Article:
by Bulldog Drummond
Uncommon design thinking creates brands, products and experiences that break through the noise and meaningfully connect with people by looking, feeling and being completely different. We follow great designs and those that create them.
Our Design Director, Garrett Patz was recently asked to be a part of a panel of judges at the San Diego City College Graphic Design 2016 Portfolio Review sponsored by AIGA. The event is the show & tell of the west coast college design programs. New designers and veteran creatives tour the work of over 50 graduating design students that include fourteen discipline categories. Garrett noticed a high level of design thinking at the event and was greatly inspired by Luke Armitage who took first place.
“What struck me about his portfolio was how different and unique it was.” — Garrett Patz
We had the opportunity to speak with Luke to learn more about his perspective on design and the emergence of design thinking with students.
Why design? Where does your passion come from?
It’s kind of a long story. Short version, I like art and I like to solve problems. I am a visual learner so design really speaks to me.
How do you define design thinking?
To me, design thinking is a creative process that helps to solve problems in a purposeful way. One of the main takeaways from my teachers’ and mentors’ advice is that every design decision needs to have a reason. Too often people see designers as people who design a certain way “just because”. But great designers have reasons for everything they do.
How do you think design thinking can impact brands today?
Design thinking can impact brands by helping them make smarter and more strategic design decisions that impact the brand as a whole. There are so many companies and different platforms to market those companies. It is very easy for a brand to get lost in the mix. But by focusing on things like target audience, positioning, communication and differentiation, and merging those ideas with design, designers can bring together beauty and functionality that will not only set a brand apart from its competitors but allow it to sustain itself over the years.
How do you start the design thinking process?
I like to start by defining the problem and figuring out the goals. Asking questions like “Who is the target audience for this project?” and “What do they want to accomplish through this design?” help me decide how I need to go about solving the task at hand. The clearer the answers are to those questions the more focused the process and result can be.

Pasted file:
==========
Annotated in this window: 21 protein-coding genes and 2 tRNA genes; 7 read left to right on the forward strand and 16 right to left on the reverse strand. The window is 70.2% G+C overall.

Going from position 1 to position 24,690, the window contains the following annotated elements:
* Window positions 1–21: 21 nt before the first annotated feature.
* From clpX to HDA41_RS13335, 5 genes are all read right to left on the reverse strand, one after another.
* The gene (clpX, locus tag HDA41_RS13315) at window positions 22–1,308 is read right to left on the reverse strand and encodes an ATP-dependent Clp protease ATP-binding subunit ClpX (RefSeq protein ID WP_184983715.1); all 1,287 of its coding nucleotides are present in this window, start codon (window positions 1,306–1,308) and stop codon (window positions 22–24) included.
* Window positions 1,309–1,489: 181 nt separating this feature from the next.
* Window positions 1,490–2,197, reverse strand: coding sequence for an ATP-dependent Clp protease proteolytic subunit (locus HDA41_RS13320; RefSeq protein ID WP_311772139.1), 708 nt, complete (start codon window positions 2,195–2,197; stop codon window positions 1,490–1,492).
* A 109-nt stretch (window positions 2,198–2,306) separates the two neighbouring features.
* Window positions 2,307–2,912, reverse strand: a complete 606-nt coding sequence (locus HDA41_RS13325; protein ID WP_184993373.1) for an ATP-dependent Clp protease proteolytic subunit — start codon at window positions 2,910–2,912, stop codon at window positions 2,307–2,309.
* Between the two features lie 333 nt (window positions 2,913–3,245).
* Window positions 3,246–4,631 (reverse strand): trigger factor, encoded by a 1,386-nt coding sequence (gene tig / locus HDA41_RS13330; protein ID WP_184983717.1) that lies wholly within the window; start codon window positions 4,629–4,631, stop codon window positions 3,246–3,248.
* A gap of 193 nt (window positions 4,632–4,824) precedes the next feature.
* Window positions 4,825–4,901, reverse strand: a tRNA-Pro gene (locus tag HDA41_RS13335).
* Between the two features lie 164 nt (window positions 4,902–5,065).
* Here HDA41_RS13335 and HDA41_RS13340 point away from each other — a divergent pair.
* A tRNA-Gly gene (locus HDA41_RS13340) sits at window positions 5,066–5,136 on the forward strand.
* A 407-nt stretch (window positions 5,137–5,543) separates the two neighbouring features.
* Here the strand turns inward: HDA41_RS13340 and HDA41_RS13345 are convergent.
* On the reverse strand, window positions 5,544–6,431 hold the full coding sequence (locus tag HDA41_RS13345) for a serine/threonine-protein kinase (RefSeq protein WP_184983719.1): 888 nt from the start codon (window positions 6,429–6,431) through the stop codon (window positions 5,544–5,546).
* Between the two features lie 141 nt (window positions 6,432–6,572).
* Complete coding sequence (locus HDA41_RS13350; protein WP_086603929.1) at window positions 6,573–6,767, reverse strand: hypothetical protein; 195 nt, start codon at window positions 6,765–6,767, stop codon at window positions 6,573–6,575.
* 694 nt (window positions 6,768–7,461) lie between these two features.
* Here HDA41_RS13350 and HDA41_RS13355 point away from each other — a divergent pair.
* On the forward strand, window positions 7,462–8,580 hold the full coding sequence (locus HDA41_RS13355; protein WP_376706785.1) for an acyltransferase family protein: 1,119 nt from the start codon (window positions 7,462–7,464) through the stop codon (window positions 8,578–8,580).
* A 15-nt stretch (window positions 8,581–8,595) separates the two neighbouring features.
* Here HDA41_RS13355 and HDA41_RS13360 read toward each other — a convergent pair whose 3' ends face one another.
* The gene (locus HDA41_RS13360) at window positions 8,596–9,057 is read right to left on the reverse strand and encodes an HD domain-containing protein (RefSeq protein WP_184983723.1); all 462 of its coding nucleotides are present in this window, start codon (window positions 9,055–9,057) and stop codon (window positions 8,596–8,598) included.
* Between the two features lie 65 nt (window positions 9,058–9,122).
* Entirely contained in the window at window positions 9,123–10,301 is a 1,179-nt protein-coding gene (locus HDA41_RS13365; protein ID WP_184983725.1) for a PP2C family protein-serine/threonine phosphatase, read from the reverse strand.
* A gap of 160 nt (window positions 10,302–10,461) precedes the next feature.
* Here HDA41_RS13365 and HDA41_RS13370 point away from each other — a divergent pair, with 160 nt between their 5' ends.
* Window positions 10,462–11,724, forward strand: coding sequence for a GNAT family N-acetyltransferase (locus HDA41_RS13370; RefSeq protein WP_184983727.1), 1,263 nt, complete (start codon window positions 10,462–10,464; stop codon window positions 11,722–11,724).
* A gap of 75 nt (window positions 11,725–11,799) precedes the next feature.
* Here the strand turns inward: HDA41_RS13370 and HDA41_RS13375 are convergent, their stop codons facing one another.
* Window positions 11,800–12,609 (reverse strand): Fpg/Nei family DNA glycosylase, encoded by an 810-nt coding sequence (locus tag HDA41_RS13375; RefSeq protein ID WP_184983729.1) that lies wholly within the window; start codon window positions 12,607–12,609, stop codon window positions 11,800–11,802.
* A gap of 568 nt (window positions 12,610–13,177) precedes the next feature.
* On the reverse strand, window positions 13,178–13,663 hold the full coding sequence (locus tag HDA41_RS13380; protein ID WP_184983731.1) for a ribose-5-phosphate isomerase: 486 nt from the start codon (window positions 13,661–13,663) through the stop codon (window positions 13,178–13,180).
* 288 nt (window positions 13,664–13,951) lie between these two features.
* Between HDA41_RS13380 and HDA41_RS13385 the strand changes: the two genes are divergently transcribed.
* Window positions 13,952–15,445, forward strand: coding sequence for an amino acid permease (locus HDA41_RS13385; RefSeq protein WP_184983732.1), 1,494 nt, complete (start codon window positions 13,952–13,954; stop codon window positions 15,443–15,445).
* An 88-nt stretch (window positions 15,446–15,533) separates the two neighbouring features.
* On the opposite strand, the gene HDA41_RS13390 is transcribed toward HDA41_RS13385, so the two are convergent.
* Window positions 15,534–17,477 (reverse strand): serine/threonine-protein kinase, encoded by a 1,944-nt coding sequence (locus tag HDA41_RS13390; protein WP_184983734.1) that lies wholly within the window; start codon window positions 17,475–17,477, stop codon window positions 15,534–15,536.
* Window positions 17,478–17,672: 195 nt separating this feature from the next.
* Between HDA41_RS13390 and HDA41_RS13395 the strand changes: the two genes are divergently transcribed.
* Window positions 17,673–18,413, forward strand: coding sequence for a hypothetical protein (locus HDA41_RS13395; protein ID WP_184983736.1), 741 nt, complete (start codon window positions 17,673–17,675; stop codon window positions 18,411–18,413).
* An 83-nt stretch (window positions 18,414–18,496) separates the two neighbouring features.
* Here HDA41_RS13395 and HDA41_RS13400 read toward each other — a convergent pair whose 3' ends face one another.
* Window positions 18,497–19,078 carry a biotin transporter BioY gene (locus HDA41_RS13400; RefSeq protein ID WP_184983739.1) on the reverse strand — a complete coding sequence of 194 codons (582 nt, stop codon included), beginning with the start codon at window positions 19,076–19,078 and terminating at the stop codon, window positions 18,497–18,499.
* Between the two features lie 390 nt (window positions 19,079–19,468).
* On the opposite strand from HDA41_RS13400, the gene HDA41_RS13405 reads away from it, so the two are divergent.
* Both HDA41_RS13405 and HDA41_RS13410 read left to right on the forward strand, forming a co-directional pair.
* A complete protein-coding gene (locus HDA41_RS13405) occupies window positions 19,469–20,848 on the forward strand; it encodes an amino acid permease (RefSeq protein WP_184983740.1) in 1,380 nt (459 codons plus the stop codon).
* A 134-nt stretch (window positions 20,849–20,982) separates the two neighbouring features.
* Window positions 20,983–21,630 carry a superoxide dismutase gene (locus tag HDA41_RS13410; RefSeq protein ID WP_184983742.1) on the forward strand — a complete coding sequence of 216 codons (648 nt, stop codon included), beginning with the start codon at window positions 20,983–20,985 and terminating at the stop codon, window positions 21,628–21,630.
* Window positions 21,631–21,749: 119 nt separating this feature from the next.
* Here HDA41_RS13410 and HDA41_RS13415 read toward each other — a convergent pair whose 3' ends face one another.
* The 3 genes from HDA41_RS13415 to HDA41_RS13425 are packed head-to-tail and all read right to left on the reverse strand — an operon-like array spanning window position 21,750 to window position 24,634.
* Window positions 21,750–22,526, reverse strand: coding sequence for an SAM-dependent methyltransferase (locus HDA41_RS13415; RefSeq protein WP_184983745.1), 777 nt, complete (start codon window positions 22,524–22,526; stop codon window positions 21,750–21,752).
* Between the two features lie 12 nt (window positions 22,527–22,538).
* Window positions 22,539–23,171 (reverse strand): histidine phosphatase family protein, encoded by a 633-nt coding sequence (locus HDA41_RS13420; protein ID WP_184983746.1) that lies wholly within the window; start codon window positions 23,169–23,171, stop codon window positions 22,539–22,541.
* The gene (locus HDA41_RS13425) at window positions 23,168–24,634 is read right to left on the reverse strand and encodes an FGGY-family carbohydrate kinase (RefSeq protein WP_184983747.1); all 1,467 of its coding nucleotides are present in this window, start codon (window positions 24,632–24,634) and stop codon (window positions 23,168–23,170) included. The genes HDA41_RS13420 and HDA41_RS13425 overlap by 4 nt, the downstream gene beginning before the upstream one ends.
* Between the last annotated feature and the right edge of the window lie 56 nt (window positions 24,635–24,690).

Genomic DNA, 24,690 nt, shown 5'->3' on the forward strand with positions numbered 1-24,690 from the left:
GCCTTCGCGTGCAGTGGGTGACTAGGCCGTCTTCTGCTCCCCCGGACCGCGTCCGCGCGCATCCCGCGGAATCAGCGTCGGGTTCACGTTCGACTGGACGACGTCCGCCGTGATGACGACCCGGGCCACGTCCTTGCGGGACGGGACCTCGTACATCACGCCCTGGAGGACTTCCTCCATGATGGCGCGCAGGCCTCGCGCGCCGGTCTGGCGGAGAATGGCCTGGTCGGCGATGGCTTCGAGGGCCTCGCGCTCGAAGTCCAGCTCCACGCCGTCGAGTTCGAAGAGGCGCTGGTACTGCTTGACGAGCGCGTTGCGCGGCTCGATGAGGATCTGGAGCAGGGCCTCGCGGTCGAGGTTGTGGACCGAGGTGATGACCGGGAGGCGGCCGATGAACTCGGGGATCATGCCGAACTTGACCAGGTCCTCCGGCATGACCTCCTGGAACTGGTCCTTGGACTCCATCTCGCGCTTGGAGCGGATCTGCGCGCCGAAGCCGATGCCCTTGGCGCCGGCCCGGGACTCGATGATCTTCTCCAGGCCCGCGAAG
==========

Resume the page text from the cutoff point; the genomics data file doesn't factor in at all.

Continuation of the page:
Researching and organizing different design principles brings the project together. I focus on the color palette, photography, typefaces, logo sketches and other design elements and develop a strategy so that everything stays true to the brand and remains consistent. I write a lot down and I like to sketch. In my car and room are a bunch of books, journals and pieces of paper with notes and drawings on them.
How do you hope to impact the world through design?
I hope to help make the world a better place to live. I think that the world can be very dark, chaotic and messy. Design can help change that and I think that is one of the reasons I am so attracted to it. Good design solves problems, it brings order and beauty into a world of chaos. If I can somehow contribute to making things more beautiful, simple and clear, I think that would be pretty rad.
I know it’s possible. I experienced it firsthand with my teachers every day at San Diego City College. The amount of time my professors, like Sean Bacon, dedicated to helping us explore design is remarkable. They are teaching and empowering so many students every day. If you look at how Rafael and Candice Lopez are creating experiences like the Urban Art Trail, where they’re bringing people together to design art to help make neighborhoods a more beautiful and safer place to live. It’s inspiring and shows the impact design can have on the world.
Where do you turn for design thinking inspiration?
When I made my portfolio, I focused on branding and identity. I was inspired by two books, Brand Atlas: Branding Intelligence Made Visibleand Designing Brand Identity: An Essential Guide for the Whole Branding Team both written by Alina Wheeler. There is a lot of really great information in these books.
Inspiration is also drawn from watching movies and TV shows. Something about the beauty of cinematography, music, timing, color, sound and story all coming together to create an experience is really inspiring and can motivate me to create a vibe for a brand.
I also like to look through magazines, Behance, Pinterest, photographs, old books, art journals and shows. Paintings and sculptures from the Renaissance and Baroque era really speak to me. There are so many talented artists and designers, and now with the internet there are endless resources at your fingertips. Great design is everywhere.
To connect with Luke further visit his website: http://www.lukearmitage.com/
Originally posted on the Bulldog Drummond blog.